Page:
Despite this (and the certainty that it won't be as good as Hitch-Hiker), Red Dwarf looks different enough from contemporary sitcoms (it's set on a spaceship for a start) to be worth a look. Also, it has that Liverpudlian guy whose poems on Saturday Live! made me laugh (I'm only young!).

So, at 9pm (or was it 9:30?), my sister and I sit down to watch...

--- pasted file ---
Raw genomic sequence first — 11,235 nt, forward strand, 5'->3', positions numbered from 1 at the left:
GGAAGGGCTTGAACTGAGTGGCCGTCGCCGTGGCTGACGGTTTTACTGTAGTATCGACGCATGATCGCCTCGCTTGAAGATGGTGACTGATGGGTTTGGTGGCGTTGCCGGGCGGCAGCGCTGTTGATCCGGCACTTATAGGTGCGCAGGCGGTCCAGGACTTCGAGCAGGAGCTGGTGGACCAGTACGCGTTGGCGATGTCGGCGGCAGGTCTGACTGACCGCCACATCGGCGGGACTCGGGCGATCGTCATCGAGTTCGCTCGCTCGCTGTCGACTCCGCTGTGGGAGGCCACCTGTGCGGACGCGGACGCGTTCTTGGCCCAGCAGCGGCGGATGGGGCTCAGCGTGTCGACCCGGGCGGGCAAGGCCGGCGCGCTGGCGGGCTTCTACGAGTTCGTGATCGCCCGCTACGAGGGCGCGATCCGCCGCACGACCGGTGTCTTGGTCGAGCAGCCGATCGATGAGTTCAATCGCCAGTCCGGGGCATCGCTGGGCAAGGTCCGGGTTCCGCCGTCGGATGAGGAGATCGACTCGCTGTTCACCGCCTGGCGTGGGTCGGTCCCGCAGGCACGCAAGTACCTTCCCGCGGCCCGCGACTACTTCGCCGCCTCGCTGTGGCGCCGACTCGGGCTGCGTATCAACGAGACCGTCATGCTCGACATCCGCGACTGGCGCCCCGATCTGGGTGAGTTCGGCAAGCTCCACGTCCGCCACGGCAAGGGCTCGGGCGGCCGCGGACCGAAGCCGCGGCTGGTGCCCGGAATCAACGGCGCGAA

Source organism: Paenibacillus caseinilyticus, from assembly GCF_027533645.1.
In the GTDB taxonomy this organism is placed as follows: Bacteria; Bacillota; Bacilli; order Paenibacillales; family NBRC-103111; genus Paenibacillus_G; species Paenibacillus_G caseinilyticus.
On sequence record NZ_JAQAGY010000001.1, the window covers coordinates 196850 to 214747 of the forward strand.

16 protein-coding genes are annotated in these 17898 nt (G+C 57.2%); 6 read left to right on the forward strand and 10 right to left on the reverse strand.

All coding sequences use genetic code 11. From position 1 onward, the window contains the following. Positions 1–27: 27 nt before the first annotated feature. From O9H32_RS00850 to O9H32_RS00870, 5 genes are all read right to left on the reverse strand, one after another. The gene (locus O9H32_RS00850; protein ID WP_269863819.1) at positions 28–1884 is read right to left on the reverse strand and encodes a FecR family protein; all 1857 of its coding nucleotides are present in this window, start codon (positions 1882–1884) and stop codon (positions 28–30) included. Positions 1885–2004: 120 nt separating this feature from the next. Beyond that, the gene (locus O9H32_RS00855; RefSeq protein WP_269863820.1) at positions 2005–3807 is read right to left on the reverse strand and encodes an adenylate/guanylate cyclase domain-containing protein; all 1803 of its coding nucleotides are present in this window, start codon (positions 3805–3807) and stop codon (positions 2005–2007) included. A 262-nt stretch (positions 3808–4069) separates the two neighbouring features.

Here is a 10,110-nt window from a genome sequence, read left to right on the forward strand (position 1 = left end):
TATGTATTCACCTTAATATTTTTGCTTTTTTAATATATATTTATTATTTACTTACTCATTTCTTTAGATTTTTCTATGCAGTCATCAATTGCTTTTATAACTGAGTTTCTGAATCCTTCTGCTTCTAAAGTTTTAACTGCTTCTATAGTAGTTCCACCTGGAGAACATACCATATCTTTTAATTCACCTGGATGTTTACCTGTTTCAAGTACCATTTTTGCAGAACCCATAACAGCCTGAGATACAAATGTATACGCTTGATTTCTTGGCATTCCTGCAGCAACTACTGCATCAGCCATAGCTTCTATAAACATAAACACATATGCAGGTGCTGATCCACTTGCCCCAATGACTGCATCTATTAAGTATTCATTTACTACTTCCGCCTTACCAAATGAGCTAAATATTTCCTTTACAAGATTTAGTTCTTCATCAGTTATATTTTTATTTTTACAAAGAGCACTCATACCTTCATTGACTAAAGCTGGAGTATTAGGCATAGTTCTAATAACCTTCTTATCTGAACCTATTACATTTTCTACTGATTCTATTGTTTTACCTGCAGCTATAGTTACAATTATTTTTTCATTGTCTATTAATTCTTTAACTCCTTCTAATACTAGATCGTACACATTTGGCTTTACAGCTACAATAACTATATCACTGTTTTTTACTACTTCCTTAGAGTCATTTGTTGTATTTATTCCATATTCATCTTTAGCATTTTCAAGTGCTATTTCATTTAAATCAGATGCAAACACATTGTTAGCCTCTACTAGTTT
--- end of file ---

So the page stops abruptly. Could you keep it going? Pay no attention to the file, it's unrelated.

It starts well - very nice title music and a big red spaceship giving a nice sense of scale. There seem to be two main characters, both of whose names ended with "er", which is a bit odd. Their version of Arthur Dent is called Lister and their Ford Prefect is called Rimmer. The whole thing is very grey-looking. The jokes are silly, yet funny. Rimmer spitting out the chicken soup before declaring the dispenser to be working correctly. Is that a cigarette? No, it's a chicken. You are a smeghead! Smeghead? What's that? They seem to have invented a new word. Thankfully, they haven't copied Eddie from Hitch-Hiker; the computer is a bald man with a rather bored-sounding voice. Hmm, maybe Arthur Dent and Ford Prefect should be the other way around? There seem to be a lot of characters to remember. The captain is a fat American, who looks familiar. Oh a hologram, called Macintyre - that's a nice gimmick. Didn't that Scottish woman used to be in a band? Stasis? What's that? Ah good, the posh bloke's explaining. Hang on, we're about halfway through and all the cast have been killed off! This is a series, isn't it, and not just a one off comedy play? Three million years.would people really turn into piles of white powder after that long? Holly the computer's getting funny now ("if she were still alive, the age difference would be insurmountable"). Ah, Rimmer's back as a hologram, glad they kept that idea; but why's he telling Lister to shut up when Lister is being perfectly quiet? Oh, is that supposed to be James Brown? He's evolved from cats - I'm really beginning to warm to this show - it has ideas. The Hitch-Hiker comparisons have stopped making sense.. Looks like they're going to arrive on Earth next week, which should be interesting. More nice music at the end, though I'm not sure how well the lyrics relate to the programme - it seems to be the theme from some other show, called "Fun in the Sun". And what has mango juice got to do with anything? Anyway, that was fun, I think I'll watch next week.